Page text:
The sleepbus mantra is “Sleep changes everything”. Simon further explains, “The idea is if everybody can get a good night’s sleep, then with a clear head in the morning, the pathways out of homelessness and pathways out of that situation might be a little bit easier to find and that’s my hope.”
A caretaker is employed on-site to stay throughout the night and monitor the guests. All guests have intercom access to the caretaker, and there are security cameras for added safety. Each bus can provide 8030 safe sleeps per year which can have a tremendous impact in the lives of those who would otherwise be sleeping rough.
sleepbus is designed to complement existing services for the homeless and expand capacity in a very cost effective manner. Simon’s estimate indicates that sleepbus can provide safe nightly sleeps for as little as $27.50 per day on a complimentary basis, which represents a cost saving of up to four times relative to traditional brick-and-mortar establishments.
Simon has also instituted a few lean strategies around how the bus is going to be built. The fit-out process which is inspired by Ford’s manufacturing methodology is designed in such a way that 4 buses can be completed in 4 weeks largely without the need for any skilled labour. Thus, there is a potential for providing opportunities to young people and supporting their entry into the workforce.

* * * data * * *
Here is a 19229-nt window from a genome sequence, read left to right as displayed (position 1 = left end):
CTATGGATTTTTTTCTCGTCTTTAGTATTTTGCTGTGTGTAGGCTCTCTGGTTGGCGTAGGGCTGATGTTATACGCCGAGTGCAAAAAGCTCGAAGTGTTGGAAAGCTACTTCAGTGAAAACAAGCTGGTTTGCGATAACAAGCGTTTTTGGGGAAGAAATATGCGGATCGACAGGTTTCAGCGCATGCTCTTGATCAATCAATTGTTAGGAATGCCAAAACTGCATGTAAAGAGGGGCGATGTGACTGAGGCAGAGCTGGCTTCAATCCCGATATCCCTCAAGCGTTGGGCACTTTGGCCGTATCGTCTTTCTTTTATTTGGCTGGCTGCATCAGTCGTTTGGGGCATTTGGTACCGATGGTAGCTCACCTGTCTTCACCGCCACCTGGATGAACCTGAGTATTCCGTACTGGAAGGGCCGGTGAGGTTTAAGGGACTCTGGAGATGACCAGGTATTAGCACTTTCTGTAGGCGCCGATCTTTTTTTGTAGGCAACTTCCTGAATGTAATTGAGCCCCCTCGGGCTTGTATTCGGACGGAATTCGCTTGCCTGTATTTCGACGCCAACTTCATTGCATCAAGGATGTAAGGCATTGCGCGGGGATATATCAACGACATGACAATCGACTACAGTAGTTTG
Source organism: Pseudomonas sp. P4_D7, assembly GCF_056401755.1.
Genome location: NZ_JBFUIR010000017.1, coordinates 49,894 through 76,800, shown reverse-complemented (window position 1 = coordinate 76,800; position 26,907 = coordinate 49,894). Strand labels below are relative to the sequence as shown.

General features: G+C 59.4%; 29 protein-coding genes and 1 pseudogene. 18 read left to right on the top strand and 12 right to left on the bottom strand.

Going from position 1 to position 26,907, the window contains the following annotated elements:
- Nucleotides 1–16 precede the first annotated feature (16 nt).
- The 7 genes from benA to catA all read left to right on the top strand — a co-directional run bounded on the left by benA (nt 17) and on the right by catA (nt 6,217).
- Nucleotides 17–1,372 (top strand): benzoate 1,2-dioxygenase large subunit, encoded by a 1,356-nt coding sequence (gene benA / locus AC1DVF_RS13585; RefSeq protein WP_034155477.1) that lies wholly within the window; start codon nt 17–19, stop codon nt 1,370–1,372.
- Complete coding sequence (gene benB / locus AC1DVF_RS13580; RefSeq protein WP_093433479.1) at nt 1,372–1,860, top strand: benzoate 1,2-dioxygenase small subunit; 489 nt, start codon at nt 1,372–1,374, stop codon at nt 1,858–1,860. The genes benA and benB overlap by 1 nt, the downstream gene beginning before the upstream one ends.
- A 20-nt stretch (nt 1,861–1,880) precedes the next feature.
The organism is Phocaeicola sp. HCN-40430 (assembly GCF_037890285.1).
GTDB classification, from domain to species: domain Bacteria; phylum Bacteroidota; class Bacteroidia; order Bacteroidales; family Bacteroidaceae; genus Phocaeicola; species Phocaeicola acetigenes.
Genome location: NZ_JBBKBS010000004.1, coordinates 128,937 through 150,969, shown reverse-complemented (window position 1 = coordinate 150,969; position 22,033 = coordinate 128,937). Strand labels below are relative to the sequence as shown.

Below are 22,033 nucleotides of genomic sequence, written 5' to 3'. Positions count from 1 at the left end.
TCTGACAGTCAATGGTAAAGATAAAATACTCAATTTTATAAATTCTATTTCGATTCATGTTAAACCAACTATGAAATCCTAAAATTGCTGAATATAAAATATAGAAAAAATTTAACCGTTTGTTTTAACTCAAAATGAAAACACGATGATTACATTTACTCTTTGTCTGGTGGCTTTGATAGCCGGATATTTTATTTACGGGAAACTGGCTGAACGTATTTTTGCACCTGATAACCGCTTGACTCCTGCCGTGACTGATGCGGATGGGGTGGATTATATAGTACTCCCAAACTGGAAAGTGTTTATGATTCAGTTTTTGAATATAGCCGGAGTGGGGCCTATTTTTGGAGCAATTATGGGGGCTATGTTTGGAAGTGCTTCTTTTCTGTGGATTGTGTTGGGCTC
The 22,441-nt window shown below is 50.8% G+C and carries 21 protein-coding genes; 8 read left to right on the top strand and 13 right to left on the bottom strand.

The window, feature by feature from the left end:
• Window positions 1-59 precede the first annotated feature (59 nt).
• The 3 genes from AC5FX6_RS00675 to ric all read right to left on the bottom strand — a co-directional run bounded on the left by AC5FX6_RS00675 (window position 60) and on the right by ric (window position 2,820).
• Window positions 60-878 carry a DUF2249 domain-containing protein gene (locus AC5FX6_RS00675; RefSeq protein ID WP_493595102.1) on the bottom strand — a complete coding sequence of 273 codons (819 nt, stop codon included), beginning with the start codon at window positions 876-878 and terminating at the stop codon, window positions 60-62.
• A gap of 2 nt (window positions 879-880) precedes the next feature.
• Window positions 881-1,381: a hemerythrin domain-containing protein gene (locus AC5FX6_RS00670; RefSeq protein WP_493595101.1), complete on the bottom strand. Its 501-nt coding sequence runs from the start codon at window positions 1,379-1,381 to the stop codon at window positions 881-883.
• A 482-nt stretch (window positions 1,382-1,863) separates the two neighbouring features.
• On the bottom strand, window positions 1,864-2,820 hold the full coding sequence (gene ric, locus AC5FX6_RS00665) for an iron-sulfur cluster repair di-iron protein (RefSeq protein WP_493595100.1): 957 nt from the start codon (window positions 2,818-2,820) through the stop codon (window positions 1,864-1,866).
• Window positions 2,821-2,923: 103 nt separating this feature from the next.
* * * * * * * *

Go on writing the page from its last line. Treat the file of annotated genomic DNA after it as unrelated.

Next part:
Funding for sleepbus
With the cost of purchase and fit-out of each bus being $60,000, Simon has several strategies us his sleeve for raisings funds for the sleepbus project. Simon launched a GoFundMe crowdfunding campaign in February 2016 with the aim of raising $20,000 for a pilot. The target was reached within 4 days with the story raising global interest and a significant portion of the funds coming in from the UK. The Age and Sydney Morning Herald also picked up the story, and the goal was bumped up to pay for the first bus and the launch of the pilot program. In total, sleepbus has raised over $115,000 to date, and this makes receiving traction for future buses a lot more feasible.
As Simon explains, sleepbus operates on a 100% model, “I have two accounts, the corporate account and the donations account. All public donations goes into the donations account and 100% of that money goes into building buses and putting them on the road and operating them, and we track it.”